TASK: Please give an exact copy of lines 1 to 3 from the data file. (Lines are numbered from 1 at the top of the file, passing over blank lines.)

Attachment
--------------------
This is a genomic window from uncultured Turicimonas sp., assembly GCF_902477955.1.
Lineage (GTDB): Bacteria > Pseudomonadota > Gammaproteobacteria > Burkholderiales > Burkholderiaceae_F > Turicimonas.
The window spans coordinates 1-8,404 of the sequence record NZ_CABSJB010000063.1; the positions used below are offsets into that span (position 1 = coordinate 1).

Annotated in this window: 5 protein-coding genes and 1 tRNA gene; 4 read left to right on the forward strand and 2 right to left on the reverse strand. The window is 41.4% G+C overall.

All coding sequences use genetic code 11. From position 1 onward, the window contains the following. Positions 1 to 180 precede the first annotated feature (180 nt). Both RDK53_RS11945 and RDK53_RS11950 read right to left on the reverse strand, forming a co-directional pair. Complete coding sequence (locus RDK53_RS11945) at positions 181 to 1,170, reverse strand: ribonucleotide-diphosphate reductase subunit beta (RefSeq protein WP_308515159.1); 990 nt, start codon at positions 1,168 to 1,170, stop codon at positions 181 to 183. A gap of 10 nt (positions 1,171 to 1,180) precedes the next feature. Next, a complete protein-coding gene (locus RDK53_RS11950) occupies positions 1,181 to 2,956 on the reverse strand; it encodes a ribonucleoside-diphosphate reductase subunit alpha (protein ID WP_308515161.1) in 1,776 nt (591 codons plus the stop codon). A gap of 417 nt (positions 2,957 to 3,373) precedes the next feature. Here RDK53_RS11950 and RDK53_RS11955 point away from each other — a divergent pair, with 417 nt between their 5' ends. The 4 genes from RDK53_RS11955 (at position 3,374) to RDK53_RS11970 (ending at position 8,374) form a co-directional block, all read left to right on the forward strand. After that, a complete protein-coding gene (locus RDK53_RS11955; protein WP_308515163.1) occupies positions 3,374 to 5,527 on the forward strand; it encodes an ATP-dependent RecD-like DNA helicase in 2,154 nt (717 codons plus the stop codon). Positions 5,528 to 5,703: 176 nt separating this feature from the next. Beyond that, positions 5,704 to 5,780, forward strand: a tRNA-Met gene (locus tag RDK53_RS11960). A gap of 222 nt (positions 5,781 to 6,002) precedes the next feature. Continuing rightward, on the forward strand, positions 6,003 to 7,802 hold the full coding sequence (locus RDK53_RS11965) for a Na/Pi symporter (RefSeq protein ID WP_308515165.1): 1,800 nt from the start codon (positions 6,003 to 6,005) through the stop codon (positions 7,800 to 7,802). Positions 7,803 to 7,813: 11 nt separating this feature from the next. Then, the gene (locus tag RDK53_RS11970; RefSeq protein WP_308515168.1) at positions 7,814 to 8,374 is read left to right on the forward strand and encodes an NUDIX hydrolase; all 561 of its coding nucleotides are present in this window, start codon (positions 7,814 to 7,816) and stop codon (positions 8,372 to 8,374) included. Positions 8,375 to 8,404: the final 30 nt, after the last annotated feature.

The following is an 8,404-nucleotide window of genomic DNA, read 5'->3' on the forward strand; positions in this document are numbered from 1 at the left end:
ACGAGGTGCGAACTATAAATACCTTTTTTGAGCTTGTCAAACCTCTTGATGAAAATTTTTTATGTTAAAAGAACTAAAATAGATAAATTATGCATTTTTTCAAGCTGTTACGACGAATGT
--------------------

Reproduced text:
This is a genomic window from uncultured Turicimonas sp., assembly GCF_902477955.1.
Lineage (GTDB): Bacteria > Pseudomonadota > Gammaproteobacteria > Burkholderiales > Burkholderiaceae_F > Turicimonas.
The window spans coordinates 1-8,404 of the sequence record NZ_CABSJB010000063.1; the positions used below are offsets into that span (position 1 = coordinate 1).